Topeka Mayor Michelle De La Isla came dressed for the occasion Tuesday as the Kansas Democratic Party celebrated the 100th anniversary of the 19th Amendment becoming enshrined into law.


De La Isla, who is running as the Democratic nominee in the 2nd Congressional District, wore a suffragette sash at the event, which comes as part of the Kansas’ delegation’s virtual Democratic National Convention programming.


It is a reminder, she said, of the fight for voting rights that has continued to this day.


"The struggle for us to be able to cast our vote is not new. It just is being reinvented year after year as people feel progress is being made," she said at the virtual event.


The fight for gender equality has always been an acute one in Kansas, participants said. The state allowed women the right to vote in local elections in 1887 and it recognized the right of women to vote more broadly in 1912 — eight years before it ratified the 19th Amendment.


And Democrats touted the idea that this legacy continues: All five Democratic congressional candidates for 2020, including De La Isla, are female.


"What little girls and boys are going to see is that women running for office is the norm, not the exception," said U.S. Rep. Sharice Davids, the lone Democrat in Kansas’ current congressional delegation.


Democrats say they are sensing an opportunity to send most or all of these women to Washington.


The most high-profile candidate among them is state Sen. Barbara Bollier, the Democratic nominee for U.S. Senate against Republican U.S. Rep. Roger Marshall.


A SurveyUSA poll from last week showed Bollier had pulled within two points of Marshall, a deficit within the poll’s 3.3% margin of error.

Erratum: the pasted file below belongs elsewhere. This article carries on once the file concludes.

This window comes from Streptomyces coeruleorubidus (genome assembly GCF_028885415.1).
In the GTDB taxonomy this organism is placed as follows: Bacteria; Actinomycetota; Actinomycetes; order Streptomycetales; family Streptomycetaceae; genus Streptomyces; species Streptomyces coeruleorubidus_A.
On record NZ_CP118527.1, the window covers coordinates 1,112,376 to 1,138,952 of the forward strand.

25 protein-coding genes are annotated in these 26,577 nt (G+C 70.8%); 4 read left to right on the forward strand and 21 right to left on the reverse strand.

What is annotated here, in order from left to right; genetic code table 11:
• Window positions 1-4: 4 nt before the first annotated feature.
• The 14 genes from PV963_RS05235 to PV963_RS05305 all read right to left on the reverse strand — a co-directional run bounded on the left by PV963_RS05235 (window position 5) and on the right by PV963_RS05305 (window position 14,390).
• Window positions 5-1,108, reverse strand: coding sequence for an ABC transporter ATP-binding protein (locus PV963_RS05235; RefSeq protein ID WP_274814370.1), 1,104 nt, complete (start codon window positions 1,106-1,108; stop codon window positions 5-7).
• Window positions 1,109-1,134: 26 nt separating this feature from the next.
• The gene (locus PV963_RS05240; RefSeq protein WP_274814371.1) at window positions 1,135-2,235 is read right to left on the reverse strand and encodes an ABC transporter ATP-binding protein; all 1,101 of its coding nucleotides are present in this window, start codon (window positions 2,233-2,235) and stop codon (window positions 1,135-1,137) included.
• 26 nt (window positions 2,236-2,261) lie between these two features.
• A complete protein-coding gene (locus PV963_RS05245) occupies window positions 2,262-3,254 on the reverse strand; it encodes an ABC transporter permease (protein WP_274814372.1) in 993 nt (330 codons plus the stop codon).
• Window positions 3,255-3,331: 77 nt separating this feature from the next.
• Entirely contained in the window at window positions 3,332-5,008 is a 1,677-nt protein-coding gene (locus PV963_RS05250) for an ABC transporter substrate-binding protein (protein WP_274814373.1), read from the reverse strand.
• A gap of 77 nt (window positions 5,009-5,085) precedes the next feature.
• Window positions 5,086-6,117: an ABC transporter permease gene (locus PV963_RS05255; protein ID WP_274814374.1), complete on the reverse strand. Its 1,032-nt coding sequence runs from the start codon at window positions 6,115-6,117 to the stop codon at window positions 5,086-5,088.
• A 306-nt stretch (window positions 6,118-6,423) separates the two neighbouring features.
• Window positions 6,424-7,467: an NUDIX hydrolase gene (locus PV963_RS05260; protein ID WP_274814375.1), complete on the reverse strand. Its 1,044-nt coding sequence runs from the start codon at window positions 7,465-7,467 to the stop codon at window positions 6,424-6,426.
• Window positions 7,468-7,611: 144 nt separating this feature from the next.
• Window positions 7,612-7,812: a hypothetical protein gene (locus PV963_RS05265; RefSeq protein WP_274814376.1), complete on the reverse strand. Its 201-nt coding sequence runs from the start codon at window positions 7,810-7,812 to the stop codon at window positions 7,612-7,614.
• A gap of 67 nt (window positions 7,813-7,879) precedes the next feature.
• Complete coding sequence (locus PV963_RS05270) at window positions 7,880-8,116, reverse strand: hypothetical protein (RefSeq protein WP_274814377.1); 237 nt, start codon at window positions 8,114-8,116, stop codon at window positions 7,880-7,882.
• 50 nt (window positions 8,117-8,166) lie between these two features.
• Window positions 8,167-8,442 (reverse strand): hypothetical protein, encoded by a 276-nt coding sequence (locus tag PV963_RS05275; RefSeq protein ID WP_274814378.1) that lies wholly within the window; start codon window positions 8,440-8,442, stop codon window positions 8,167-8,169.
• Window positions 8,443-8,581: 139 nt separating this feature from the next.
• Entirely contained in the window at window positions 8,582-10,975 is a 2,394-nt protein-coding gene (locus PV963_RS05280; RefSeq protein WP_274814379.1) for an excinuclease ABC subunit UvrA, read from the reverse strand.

While Marshall’s campaign criticized the polling methodology, SurveyUSA’s work is well-regarded by many pundits. It also follows a Public Policy Polling survey from Aug. 7 that found the Republican had only a one-point lead.


The irony is that Bollier wouldn’t have been part of the 2016 Democratic Convention — she changed parties in 2018 after eight years as a moderate Republican representing Mission Hills.


"Republicans were not interested in common-sense solutions," Bollier said, saying this was the first election where she felt supported by her party.


The task of electing Bollier and her other "sunflower sisters," as they have dubbed themselves, won’t be easy.


A Democrat hasn’t represented Kansas in the U.S. Senate since 1932. In the state’s 1st Congressional District, where teacher Kali Barnett is running against former Lt. Gov. Tracey Mann, a Democrat hasn’t won since the district was moved to western Kansas.


In the 2nd Congressional District, the last Democrat to hold the seat was a woman: Nancy Boyda, who served from 2007 to 2009.


To duplicate that feat, De La Isla will have to defeat State Treasurer Jake LaTurner, who beat out wounded incumbent Rep. Steve Watkins to earn the GOP nomination. While LaTurner is widely regarded as a tougher opponent for Democrats, experts still say the race can be competitive.


And a fiery De La Isla didn’t back down in encouraging her fellow Democratic women ahead of November.


"It is important that all of you understand that this year, more than ever, you get fired up and get ready to go," she said. "Because we are fighting for the soul of the nation."